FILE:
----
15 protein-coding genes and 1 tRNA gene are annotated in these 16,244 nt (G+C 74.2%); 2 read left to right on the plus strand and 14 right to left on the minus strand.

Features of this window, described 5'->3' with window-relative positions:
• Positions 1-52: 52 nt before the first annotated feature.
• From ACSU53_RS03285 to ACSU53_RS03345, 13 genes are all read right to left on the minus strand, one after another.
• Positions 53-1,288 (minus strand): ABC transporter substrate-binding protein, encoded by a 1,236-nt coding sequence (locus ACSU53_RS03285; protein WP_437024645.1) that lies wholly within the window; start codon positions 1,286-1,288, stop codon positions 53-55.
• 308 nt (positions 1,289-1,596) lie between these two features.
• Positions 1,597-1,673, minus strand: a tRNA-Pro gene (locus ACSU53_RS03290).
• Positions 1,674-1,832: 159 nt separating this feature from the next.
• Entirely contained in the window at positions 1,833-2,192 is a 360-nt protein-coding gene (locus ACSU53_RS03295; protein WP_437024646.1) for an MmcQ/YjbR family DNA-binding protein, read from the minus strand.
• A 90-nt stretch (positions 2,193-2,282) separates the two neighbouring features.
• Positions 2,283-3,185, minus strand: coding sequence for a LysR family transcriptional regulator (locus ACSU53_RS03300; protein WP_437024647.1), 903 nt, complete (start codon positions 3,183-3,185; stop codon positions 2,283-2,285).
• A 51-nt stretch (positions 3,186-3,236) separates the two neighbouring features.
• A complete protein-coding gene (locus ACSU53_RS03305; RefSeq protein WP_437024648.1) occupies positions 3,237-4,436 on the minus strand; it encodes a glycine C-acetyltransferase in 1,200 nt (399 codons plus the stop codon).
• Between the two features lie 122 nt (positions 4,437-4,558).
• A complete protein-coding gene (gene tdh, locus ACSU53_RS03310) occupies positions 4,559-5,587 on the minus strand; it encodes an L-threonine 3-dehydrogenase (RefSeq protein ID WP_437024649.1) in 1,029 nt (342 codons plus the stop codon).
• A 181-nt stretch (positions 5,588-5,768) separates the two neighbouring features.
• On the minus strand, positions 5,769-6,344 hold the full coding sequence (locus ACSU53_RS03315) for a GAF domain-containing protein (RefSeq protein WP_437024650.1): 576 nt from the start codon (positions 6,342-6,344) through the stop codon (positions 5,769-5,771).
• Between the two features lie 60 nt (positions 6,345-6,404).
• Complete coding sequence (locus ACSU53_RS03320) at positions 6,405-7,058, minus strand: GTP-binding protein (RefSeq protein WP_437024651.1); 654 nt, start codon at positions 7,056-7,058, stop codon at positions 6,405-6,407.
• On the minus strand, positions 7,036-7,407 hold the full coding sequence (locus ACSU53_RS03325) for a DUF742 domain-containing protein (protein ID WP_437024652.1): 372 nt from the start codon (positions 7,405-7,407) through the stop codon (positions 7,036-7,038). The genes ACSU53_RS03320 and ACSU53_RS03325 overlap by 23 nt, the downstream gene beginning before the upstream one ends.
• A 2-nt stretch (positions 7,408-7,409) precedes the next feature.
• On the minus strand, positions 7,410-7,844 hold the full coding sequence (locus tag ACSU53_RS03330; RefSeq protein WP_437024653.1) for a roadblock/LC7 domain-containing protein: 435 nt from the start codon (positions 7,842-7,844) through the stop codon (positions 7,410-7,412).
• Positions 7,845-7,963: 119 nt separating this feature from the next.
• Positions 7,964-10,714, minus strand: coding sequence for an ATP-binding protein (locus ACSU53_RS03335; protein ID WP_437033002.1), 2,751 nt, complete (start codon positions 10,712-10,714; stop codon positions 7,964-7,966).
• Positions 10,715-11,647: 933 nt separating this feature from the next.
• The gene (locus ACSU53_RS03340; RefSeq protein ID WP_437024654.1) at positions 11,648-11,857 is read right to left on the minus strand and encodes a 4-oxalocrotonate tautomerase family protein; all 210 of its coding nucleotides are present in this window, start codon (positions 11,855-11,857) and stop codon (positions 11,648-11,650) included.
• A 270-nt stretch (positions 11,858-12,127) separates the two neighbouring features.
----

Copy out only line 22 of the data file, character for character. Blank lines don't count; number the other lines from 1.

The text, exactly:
• On the minus strand, positions 7,410-7,844 hold the full coding sequence (locus tag ACSU53_RS03330; RefSeq protein WP_437024653.1) for a roadblock/LC7 domain-containing protein: 435 nt from the start codon (positions 7,842-7,844) through the stop codon (positions 7,410-7,412).